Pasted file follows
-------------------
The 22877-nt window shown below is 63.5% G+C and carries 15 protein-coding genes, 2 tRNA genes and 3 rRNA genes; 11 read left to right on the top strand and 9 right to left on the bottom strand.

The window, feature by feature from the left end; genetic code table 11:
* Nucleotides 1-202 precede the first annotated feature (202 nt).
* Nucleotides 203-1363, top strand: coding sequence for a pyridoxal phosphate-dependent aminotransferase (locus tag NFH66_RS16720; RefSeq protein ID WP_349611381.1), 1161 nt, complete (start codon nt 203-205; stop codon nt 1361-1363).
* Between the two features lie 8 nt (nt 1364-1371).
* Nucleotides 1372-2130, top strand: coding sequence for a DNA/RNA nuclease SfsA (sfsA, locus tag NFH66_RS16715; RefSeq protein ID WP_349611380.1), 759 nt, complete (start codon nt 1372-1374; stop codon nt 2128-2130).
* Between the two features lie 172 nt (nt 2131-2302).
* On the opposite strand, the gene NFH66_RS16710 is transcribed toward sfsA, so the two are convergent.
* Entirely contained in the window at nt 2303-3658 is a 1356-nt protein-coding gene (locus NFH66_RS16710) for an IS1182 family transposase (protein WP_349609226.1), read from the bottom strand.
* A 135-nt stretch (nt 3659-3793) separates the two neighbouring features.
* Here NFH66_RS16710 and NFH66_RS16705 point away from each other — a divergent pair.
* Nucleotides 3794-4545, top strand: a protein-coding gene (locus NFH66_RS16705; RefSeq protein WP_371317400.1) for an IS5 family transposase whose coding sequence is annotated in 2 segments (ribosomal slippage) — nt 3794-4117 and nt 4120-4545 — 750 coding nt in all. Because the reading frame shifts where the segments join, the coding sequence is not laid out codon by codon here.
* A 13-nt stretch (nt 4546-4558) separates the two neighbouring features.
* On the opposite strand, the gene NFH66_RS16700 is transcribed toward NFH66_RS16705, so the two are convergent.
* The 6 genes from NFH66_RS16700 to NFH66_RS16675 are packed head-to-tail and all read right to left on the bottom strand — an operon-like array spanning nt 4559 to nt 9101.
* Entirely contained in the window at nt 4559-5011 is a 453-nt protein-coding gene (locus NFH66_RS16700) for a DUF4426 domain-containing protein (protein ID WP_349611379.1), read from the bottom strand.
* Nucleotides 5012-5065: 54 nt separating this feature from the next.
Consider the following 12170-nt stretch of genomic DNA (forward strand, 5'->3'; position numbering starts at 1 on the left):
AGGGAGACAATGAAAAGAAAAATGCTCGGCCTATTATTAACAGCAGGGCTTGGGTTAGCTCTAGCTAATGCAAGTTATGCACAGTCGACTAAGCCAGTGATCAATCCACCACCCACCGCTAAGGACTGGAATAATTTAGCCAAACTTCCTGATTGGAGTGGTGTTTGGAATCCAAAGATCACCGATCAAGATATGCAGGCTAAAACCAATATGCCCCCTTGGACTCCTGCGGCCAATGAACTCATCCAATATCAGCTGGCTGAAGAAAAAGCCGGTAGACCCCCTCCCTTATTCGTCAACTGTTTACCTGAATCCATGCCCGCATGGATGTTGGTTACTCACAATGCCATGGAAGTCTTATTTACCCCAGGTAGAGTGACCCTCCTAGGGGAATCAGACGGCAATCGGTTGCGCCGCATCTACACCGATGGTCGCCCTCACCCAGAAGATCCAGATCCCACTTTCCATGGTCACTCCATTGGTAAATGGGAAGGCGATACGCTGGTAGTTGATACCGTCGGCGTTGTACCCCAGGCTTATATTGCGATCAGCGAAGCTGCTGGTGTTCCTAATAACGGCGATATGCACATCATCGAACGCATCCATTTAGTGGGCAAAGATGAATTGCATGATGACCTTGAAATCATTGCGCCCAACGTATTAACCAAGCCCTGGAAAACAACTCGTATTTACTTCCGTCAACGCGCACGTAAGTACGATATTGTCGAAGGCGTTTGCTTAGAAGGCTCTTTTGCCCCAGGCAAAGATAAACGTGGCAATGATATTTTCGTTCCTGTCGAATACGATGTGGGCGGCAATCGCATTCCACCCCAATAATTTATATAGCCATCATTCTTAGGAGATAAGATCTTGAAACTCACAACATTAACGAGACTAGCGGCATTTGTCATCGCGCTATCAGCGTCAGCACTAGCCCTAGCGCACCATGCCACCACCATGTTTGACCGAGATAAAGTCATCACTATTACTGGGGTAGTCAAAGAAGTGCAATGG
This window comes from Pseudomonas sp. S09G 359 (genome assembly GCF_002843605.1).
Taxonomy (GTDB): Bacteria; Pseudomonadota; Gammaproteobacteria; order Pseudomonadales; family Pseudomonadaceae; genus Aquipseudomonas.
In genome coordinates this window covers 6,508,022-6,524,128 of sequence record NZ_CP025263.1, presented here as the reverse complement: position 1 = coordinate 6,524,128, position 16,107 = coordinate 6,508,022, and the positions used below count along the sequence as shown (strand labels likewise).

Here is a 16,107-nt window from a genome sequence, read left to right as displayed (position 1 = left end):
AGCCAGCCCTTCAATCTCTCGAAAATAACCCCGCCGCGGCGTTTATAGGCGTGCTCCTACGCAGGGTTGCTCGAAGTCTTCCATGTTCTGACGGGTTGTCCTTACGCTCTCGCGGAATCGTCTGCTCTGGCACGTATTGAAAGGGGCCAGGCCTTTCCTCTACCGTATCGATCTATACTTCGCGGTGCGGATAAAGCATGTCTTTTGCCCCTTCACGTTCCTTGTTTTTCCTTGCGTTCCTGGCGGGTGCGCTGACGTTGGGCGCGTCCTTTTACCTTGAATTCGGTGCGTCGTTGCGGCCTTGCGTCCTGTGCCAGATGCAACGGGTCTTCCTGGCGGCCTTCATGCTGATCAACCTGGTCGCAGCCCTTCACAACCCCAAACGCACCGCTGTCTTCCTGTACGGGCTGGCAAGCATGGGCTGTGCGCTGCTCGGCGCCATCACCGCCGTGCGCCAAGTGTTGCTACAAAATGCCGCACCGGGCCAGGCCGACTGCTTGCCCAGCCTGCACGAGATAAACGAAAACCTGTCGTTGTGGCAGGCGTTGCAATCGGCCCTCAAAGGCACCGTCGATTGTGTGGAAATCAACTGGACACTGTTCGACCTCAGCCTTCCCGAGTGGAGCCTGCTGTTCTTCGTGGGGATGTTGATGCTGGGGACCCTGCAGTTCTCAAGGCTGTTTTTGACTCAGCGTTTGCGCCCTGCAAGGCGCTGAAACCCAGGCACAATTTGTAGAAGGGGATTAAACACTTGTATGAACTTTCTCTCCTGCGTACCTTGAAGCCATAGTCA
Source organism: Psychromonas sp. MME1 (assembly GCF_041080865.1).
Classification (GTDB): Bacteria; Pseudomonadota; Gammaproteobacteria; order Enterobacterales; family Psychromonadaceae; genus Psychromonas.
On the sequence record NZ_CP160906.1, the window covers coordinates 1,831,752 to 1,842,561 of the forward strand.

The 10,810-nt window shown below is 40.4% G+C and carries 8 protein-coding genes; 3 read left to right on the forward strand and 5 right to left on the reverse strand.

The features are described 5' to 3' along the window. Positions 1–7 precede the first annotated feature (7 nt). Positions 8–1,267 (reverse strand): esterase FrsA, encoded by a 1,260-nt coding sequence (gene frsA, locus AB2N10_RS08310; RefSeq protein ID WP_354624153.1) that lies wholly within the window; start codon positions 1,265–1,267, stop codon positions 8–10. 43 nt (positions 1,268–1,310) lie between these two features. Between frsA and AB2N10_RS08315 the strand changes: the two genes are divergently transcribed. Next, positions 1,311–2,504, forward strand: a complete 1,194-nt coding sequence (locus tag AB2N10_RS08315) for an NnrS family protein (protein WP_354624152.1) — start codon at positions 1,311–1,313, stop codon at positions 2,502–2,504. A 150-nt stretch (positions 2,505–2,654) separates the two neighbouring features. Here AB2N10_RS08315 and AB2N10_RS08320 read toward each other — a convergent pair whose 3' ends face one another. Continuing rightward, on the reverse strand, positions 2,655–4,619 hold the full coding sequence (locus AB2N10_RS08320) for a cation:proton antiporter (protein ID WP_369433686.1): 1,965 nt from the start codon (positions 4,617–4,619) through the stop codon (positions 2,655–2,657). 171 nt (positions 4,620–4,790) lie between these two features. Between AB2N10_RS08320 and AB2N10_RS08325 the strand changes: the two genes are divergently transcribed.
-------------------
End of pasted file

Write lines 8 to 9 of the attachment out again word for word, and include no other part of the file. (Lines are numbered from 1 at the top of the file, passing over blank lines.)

* On the opposite strand, the gene NFH66_RS16710 is transcribed toward sfsA, so the two are convergent.
* Entirely contained in the window at nt 2303-3658 is a 1356-nt protein-coding gene (locus NFH66_RS16710) for an IS1182 family transposase (protein WP_349609226.1), read from the bottom strand.